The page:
Tag Archives: talent

Public option will NOT automatically cause most companies to drop insurance.

There are exceedingly few companies in the United States today that are required by law to provide insurance for their employees.  So why do they do it when it is such a huge expense?

Companies provide insurance benefits to compete in the labor market.

No matter what the unemployment rate, sooner or later companies have to hire new employees.  When they do, it doesn’t matter whether there are three employees available or three hundred… no company wants the 3rd best.  They compete for the best.  They don’t always win the competition, but they try to.

When was the last time you met an electrical engineer with ten years of experience who would even consider working for some fly-by-night company that doesn’t offer medical benefits?  Or a Director of Advertising.  Or a Senior Database Security Analyst.  Or a Vice President of Finance and Accounting?  Or a District Manager of Food Service Operations?  Or a damn good Administrative Assistant?

To compete for the best talent, companies have to offer the most competitive compensation packages, and in today’s world that means health insurance as a benefit is mandatory.

Now, if a company is paying 15% of its payroll to provide insurance and it finds that it can stop doing that and pay just an 8% penalty… of course it is going to want to do that.  But it is only going to be able to do that if workers find that option to be competitive.  If the best quality employees, the ones with the most choices and options of where to work, feel that the public insurance and private insurance are equally as good, but their out of pocket cost is $300 a month for the company that provides private insurance (because of the employer contribution) but $900 a month for the company that makes them use the public option, they will work for the company that offers them the private insurance.  Until, or unless, the company not offering insurance pays them the $600 a month in cash to make them whole.  Likewise, if the out of pocket costs are the same, but the public insurance turns out not to be as good as the private insurance, the best employees are going to either demand to be compensated financially… or flat out refuse to work there.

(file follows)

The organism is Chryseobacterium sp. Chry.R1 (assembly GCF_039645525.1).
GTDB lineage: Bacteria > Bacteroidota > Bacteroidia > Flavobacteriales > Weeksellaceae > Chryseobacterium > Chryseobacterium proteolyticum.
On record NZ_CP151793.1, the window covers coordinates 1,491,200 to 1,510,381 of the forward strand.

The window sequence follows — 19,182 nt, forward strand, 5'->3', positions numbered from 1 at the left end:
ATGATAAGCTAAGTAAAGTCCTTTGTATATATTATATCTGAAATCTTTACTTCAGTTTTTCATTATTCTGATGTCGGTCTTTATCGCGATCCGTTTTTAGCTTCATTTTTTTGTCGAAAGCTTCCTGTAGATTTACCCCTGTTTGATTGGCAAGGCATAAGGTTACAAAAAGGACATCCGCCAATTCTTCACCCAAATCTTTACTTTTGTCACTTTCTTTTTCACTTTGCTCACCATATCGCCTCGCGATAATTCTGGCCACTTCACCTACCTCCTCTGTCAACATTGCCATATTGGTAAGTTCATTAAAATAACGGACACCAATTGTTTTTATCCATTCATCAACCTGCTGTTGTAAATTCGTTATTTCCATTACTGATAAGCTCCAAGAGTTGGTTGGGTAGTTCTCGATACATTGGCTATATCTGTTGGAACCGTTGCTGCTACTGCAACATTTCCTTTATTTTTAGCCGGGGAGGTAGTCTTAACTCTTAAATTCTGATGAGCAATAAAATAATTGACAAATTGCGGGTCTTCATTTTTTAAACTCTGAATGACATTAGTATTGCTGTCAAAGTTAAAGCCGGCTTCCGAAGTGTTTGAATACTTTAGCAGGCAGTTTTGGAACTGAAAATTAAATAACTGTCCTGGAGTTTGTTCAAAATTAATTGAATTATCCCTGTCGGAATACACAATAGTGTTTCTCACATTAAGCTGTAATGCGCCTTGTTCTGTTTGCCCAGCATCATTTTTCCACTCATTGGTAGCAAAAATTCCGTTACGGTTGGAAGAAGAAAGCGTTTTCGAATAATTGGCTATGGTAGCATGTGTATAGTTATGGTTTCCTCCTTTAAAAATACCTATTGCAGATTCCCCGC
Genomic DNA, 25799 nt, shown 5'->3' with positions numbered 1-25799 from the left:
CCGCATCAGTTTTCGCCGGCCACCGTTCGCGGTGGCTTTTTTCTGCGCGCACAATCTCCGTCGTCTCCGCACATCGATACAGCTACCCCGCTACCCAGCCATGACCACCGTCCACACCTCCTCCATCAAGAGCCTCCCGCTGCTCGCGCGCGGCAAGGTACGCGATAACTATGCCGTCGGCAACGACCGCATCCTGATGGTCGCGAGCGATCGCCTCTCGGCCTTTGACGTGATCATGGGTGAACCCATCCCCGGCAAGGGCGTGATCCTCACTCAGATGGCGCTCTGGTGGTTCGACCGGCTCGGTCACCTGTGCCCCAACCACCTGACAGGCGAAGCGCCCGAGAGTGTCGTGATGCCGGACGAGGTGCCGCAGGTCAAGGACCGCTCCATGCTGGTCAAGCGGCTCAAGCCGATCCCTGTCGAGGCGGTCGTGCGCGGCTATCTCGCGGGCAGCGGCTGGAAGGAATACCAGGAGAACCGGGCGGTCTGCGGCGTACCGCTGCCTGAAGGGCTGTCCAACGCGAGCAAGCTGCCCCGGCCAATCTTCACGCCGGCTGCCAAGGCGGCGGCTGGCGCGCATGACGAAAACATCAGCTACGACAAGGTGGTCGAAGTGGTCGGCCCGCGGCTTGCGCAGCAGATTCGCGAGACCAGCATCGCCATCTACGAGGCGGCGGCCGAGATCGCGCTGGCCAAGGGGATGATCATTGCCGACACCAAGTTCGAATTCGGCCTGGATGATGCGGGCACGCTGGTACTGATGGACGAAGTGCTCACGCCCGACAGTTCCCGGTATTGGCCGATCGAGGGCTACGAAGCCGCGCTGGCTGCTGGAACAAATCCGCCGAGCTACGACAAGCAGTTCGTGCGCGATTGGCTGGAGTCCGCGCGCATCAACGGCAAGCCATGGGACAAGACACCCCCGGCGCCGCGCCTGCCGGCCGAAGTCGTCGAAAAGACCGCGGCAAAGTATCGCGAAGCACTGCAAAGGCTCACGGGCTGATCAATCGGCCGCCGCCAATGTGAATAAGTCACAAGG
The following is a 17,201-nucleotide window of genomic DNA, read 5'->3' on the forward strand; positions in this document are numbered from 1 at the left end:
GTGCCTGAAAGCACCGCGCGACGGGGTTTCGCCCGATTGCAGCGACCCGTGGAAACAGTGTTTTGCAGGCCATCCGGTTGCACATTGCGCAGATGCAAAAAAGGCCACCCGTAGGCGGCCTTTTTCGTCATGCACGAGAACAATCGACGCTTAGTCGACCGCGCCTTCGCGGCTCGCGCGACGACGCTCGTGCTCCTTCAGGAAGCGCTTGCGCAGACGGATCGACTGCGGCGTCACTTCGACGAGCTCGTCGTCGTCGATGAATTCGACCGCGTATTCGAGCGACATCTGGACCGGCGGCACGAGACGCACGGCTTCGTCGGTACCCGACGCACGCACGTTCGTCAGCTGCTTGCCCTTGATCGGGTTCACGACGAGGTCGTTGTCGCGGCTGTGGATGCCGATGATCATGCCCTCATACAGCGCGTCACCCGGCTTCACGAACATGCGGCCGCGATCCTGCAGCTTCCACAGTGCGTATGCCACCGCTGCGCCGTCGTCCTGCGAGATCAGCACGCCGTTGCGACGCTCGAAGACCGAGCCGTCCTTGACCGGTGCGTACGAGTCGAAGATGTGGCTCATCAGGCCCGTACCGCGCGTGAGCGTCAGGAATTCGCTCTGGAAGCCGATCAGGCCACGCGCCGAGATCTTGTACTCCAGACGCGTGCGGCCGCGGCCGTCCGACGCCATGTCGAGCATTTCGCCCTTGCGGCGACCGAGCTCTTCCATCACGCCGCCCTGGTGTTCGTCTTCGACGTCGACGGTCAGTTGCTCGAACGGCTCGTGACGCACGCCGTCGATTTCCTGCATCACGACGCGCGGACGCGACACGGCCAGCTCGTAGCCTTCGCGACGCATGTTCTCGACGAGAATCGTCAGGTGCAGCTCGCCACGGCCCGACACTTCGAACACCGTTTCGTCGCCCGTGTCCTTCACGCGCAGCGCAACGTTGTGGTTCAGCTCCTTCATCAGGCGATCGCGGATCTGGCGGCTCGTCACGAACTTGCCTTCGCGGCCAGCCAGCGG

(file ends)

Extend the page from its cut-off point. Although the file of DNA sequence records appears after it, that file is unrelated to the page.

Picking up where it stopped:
If it turns out that the public option insurance is as good as the private insurance, and that after paying the 8% penalty and whatever amount they have to pay employees in cash to continue to be competitive it is still economically beneficial for them to do that… well, that will be the proof of the pudding that government can do it better!  We should all applaud.  The employees will be happy, the company will be happy, the taxpayers will be happy… everyone will be happy except the insurance company CEO that can no longer command a $10 million a year annual salary.

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